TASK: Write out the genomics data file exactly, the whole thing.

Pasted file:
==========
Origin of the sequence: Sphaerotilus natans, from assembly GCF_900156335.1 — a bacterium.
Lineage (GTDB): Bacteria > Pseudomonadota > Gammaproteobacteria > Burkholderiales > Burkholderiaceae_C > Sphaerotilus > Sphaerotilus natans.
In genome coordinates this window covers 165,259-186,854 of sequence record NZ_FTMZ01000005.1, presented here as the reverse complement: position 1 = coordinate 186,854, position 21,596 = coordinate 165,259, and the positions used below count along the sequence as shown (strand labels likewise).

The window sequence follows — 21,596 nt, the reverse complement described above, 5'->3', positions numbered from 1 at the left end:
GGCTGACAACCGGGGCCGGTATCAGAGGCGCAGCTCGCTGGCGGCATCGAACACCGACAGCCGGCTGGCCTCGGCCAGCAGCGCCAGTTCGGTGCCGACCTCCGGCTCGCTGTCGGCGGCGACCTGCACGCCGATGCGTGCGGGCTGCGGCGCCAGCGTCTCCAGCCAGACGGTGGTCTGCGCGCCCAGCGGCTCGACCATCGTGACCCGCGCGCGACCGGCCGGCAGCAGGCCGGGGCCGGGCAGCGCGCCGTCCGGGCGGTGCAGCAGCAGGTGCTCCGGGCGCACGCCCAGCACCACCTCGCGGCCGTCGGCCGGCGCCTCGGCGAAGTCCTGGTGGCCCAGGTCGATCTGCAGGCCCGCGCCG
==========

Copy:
Origin of the sequence: Sphaerotilus natans, from assembly GCF_900156335.1 — a bacterium.
Lineage (GTDB): Bacteria > Pseudomonadota > Gammaproteobacteria > Burkholderiales > Burkholderiaceae_C > Sphaerotilus > Sphaerotilus natans.
In genome coordinates this window covers 165,259-186,854 of sequence record NZ_FTMZ01000005.1, presented here as the reverse complement: position 1 = coordinate 186,854, position 21,596 = coordinate 165,259, and the positions used below count along the sequence as shown (strand labels likewise).

The window sequence follows — 21,596 nt, the reverse complement described above, 5'->3', positions numbered from 1 at the left end:
GGCTGACAACCGGGGCCGGTATCAGAGGCGCAGCTCGCTGGCGGCATCGAACACCGACAGCCGGCTGGCCTCGGCCAGCAGCGCCAGTTCGGTGCCGACCTCCGGCTCGCTGTCGGCGGCGACCTGCACGCCGATGCGTGCGGGCTGCGGCGCCAGCGTCTCCAGCCAGACGGTGGTCTGCGCGCCCAGCGGCTCGACCATCGTGACCCGCGCGCGACCGGCCGGCAGCAGGCCGGGGCCGGGCAGCGCGCCGTCCGGGCGGTGCAGCAGCAGGTGCTCCGGGCGCACGCCCAGCACCACCTCGCGGCCGTCGGCCGGCGCCTCGGCGAAGTCCTGGTGGCCCAGGTCGATCTGCAGGCCCGCGCCG